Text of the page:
Host Dir. Rob Savage
Six friends hire a medium to hold a seance via Zoom during lockdown, but they get far more than they bargained for as things quickly go wrong.
I am a sucker for a good found footage film, with it being my favorite sub-genre within horror. Rob Savage’s Host is the best film I saw in the genre, with a lot of really good jump scares off of a basic premise. Making the most of of quarantine, the film was shot on Zoom, but is still well crafted despite the various limitations of both the platform and being stuck inside – Adam
Made during, and around the restrictions of, lockdown during the pandemic this is truly a 2020 film. Whether it becomes a classic or just a cute artifact only time will tell, but it made great use of the confinements of the pandemic to set up a story that follows a fair amount of existing tropes but also gives some actual pay offs where plenty of other less restricted shoots haven’t bothered. – Luke
Weathering With You by Makato Shinkai
A high-school boy who has run away to Tokyo befriends a girl who appears to be able to manipulate the weather.
Not as impactful as Your Name but none the less an emotional heavy weight with some exquisite animation and a great voice cast! (Kanto)
The Grudge Dir by Nicolas Pesce
A house is cursed by a vengeful ghost that dooms those who enter it with a violent death.
Conceptually taking the ‘Curse’ and demonstrating it may unfold independently elsewhere, The Grudge boldly strays from any roots of the originals in a visual confidence previously unmatched. While lacking an intelligent script and powerful scares, it is nevertheless an exercise in visual artistry – shots are executed flawlessly, motion between these is fluid and every set piece is notable. The actors and actresses, too, also act the part – they are appropriate vessels of all the emotions we would expect.- Thomas
The Rental Dir. Dave Franco
Two couples rent a vacation home for what should be a celebratory weekend get-away.
Dave Franco’s directorial debut is decidedly simple yet effective. The film played with my head with what it was going towards before laying its cards. Though I didn’t necessarily agree with their actions, our characters intrigued me before everything comes tumbling down. Do I sound vague? That’s for the best. Hint: the final act turns the film into one of my favorite subgenres of horror. – Dustin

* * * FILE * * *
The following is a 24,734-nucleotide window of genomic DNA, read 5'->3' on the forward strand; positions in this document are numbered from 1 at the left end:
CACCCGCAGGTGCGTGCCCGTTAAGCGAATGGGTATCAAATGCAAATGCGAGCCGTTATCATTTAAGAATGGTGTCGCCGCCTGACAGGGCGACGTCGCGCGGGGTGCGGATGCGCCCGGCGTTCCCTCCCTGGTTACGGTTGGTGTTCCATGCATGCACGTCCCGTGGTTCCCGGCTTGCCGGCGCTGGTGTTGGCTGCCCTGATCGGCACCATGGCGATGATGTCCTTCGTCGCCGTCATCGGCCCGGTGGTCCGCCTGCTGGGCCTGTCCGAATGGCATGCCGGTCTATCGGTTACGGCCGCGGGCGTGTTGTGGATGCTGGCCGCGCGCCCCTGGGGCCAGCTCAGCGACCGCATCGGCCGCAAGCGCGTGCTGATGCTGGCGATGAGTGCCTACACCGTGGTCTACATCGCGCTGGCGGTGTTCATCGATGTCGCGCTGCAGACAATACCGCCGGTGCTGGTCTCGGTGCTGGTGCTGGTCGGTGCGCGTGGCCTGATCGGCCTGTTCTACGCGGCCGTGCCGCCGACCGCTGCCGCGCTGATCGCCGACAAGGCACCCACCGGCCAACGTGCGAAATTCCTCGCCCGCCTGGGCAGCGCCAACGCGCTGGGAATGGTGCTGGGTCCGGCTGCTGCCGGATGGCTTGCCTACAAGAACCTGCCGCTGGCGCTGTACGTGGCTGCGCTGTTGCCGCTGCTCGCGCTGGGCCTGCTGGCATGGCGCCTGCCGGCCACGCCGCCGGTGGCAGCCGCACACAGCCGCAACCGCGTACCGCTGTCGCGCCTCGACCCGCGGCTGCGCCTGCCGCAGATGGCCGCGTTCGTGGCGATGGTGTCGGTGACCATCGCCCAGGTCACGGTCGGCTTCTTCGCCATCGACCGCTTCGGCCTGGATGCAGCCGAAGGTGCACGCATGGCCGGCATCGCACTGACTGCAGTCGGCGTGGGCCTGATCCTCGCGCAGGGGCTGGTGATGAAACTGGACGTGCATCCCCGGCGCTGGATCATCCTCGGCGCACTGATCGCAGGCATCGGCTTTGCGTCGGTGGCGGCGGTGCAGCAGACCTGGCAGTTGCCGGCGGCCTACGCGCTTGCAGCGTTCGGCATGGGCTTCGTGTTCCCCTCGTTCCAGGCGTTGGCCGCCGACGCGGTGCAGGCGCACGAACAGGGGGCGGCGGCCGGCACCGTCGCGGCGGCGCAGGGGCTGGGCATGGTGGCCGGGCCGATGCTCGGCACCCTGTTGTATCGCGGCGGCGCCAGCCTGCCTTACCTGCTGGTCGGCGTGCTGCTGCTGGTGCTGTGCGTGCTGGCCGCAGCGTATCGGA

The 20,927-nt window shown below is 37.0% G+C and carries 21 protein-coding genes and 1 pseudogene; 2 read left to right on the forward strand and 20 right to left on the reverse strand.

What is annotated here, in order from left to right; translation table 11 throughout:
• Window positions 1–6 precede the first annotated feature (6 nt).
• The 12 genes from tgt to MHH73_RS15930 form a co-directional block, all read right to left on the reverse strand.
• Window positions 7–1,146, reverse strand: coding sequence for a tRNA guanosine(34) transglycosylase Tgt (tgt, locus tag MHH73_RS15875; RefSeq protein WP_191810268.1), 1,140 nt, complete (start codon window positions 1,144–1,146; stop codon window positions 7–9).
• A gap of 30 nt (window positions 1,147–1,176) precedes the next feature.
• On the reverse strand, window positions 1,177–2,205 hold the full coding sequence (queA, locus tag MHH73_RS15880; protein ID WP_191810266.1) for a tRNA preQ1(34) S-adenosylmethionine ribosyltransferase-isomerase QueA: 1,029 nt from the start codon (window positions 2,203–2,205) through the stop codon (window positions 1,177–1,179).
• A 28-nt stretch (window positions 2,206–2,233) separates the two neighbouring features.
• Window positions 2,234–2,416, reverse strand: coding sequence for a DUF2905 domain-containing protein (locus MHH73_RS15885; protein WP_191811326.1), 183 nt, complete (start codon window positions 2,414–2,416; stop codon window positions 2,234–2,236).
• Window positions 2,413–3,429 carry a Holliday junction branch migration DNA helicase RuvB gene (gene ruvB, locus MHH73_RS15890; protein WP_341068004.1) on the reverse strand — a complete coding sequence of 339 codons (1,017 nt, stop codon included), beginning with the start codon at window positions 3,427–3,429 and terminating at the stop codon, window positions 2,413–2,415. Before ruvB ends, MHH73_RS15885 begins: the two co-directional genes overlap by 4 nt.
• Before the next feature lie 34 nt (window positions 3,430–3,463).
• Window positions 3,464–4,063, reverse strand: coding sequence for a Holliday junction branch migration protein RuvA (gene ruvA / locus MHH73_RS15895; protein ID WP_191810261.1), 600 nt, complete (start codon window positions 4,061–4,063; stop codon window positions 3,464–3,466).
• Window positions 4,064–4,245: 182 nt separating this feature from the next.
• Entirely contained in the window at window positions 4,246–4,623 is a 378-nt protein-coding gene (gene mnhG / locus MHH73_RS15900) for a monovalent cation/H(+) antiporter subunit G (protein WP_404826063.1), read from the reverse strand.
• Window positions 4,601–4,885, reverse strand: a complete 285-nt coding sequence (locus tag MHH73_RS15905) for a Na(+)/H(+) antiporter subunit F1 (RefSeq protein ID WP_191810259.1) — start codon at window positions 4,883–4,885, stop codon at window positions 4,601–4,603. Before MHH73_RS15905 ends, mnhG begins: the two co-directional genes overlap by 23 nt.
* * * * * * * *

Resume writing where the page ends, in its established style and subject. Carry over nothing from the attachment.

I will admit to having a man-crush on Dan Steven’s and anything he is in piques my interests. On top of that, Dave Franco’s film debut is a solid horror flick with some great dialogue and character building. This one seemed to fly under the radar, which is a damn shame. – Adam
Ju-on Origins (Mini Series)
The legendary horror franchise that is “Ju-On” is set to once again shake the world as Netflix Japan sets to release its first-ever horror of Netflix Japan Original, “JU-ON: Origins.”
It was weird. Non sequential. Confusing. AND I LOVED IT. A Ju On Universe instalment SHOULDN’T make sense. Loved the 80s/90s Japanese setting, really cool retro vibe. The True Crime nods in every episode were a disturbing and “nice” touch to add a horrific real world touch to the atmosphere. Compelling, engaging and entertaining cast. Not afraid to “go there”. Some genuinely unnerving and shocking scenes. Thought provoking and makes you wonder what’s scarier – a haunted house? Or people. – Kanto
The Call Dir. Chung-Hyun Lee
Two people live in different times. Seo-Yeon lives in the present and Young-Sook lives in the past. One phone call connects the two, and their lives are changed irrevocably.
bloody and brutal powerhouse of a time-travel saga. As the plot careens in and out of time lines so too do the viewers. Full of raw emotion, violent action and family drama. A rare gem that lives up to the hype! Technically you can count this as a Christmas movie as it is set at Chrimbo time, so if you feel like traumatizing your fam this year, pop this on Christmas night while you have yer turkey sandwiches! – Kanto